Mortgage backed security – is a form of a bond. However, unlike most bonds where the bondholder knows the amount of interest and principle payments he is to receive and when he is to receive them–assuming the bond does not default–mortgage backed bonds often pay the bondholder out of the stream of mortgage payments made by the people who took out the mortgage. If most of the mortgage paying people are able to pay their mortgages, the bond will have a robust return, giving the bondholder a steady income stream. If the mortgage paying people begin to default on their mortgages, the income stream to the bond holder could dwindle down to a trickle.
Debenture – is a special kind of bond it is a certificate that evidences unsecured debt by the corporation. When you buy a debenture, you are making a loan to the corporation. A convertible debenture which can be exchanged, sometimes at will or upon the occurrence of some triggering event–including the passage of time–for that reason trading in some convertible debentures is treated like trading in the underlying stock for some purposes, such as insider trading restrictions. (See, C.R.A. REALTY CORPORATION, v.TRI-SOUTH INVESTMENTS and Drexel Burnham Lambert, Inc.,738 F.2d 73.)
Margin – To buy on margin is to buy stock with loan money you have received by using other stock as collateral for the loan. For example, you own 100 shares of Wiget Corp. worth approximately $1,000 at market value. You are able to take a loan of 10% against it. This gives you $100 in cash, which you use to buy $10 shares of Acme Corp. As long as Wiget Corp stock remains stable or goes up in value, you are fine. But if Wiget Corp declines in value, you have to deposit additional stock or cash into the collateral. This is known as a "margin call."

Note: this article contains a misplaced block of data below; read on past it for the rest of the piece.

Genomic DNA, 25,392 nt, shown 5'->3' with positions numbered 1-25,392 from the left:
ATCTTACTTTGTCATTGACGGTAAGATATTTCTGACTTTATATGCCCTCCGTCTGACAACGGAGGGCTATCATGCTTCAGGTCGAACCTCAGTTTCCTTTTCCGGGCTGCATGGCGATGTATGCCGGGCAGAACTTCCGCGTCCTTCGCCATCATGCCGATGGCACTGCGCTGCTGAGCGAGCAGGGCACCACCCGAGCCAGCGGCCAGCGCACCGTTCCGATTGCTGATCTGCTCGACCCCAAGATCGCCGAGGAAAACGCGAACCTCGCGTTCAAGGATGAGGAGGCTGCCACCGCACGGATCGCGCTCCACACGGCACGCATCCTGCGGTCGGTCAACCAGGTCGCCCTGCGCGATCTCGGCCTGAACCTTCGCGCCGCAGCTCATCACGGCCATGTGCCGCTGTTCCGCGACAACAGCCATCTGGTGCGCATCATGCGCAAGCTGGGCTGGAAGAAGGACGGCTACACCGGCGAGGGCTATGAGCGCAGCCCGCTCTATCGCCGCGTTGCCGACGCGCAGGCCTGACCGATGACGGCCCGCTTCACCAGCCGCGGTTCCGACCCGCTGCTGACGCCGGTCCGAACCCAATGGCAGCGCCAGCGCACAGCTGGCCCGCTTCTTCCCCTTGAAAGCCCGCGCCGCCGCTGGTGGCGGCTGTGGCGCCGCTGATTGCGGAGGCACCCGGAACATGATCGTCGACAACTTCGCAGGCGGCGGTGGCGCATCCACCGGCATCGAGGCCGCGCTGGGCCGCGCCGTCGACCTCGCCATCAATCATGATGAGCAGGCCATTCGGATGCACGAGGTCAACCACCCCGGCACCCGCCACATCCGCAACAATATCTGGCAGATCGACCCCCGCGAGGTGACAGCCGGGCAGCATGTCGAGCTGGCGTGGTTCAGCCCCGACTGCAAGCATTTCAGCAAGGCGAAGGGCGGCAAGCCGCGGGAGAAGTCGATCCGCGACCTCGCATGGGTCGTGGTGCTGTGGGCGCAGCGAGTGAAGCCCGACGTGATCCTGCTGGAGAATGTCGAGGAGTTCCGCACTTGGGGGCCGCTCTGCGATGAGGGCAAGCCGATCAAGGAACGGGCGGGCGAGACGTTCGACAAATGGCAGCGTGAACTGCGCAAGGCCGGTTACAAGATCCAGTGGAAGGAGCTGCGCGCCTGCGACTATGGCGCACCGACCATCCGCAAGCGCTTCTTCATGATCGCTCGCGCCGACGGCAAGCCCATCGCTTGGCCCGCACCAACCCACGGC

Selling Short – Short Selling is a form of speculation where you "sell" stock that you don’t own yet. You are betting that the price of the stock will go down, between the time that you "sell" it, and the time when you are required to deliver it. It is a contract that requires you to sell, at a future date, X number of shares at $Y price, regardless of the market price on that day.
Option Contracts – A stock option contract is a contract that entitles the holder to either buy or sell stock at a set price regardless of the market price. An option contract that allows you to buy stock at a set price within a certain time frame (the expiration) is a "call." An option contract that allows you to sell a stock at a set price within a given time frame is called a "put." An form of option contract issued to an existing stockholder or other corporate insider allowing that person to purchase additional shares at a set price-usually AFTER a waiting period-is called a "warrant."
Credit Default Swap – This term has been in the news a great deal lately. It is a form of insurance contract used to protect investments in municipal bonds, corporate debt (debentures), and mortgage backed securities. The insurance contract is supposed to guarantee that if the debt instrument defaults the holder of the debt instrument will still get his expected return. In the past several years the market in swaps has exploded and the contracts are traded at both ends, both insured and insurers. The market in credit default stocks was unregulated, so no one was making sure that there were sufficient assets to cover in case the insurance had to actually pay out. Time Magazine had a good explanation of this in May 2008.
This is the second part of a continuing series on the original Pecora Commission and its relevance today. Part one can be found here.